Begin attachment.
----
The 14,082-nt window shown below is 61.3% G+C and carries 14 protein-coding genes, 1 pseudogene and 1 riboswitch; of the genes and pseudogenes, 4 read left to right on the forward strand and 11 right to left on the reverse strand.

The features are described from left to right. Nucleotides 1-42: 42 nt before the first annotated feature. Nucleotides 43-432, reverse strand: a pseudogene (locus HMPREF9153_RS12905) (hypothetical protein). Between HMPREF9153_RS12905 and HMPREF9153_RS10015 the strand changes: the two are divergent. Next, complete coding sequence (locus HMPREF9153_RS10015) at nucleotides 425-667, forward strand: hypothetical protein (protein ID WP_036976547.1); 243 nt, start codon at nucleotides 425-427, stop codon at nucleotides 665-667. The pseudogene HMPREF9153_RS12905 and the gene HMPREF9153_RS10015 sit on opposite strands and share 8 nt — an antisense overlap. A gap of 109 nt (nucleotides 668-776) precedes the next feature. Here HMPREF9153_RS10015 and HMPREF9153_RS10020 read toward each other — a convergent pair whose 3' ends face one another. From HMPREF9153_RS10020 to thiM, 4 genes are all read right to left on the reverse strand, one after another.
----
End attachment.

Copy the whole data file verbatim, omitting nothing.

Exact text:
The 14,082-nt window shown below is 61.3% G+C and carries 14 protein-coding genes, 1 pseudogene and 1 riboswitch; of the genes and pseudogenes, 4 read left to right on the forward strand and 11 right to left on the reverse strand.

The features are described from left to right. Nucleotides 1-42: 42 nt before the first annotated feature. Nucleotides 43-432, reverse strand: a pseudogene (locus HMPREF9153_RS12905) (hypothetical protein). Between HMPREF9153_RS12905 and HMPREF9153_RS10015 the strand changes: the two are divergent. Next, complete coding sequence (locus HMPREF9153_RS10015) at nucleotides 425-667, forward strand: hypothetical protein (protein ID WP_036976547.1); 243 nt, start codon at nucleotides 425-427, stop codon at nucleotides 665-667. The pseudogene HMPREF9153_RS12905 and the gene HMPREF9153_RS10015 sit on opposite strands and share 8 nt — an antisense overlap. A gap of 109 nt (nucleotides 668-776) precedes the next feature. Here HMPREF9153_RS10015 and HMPREF9153_RS10020 read toward each other — a convergent pair whose 3' ends face one another. From HMPREF9153_RS10020 to thiM, 4 genes are all read right to left on the reverse strand, one after another.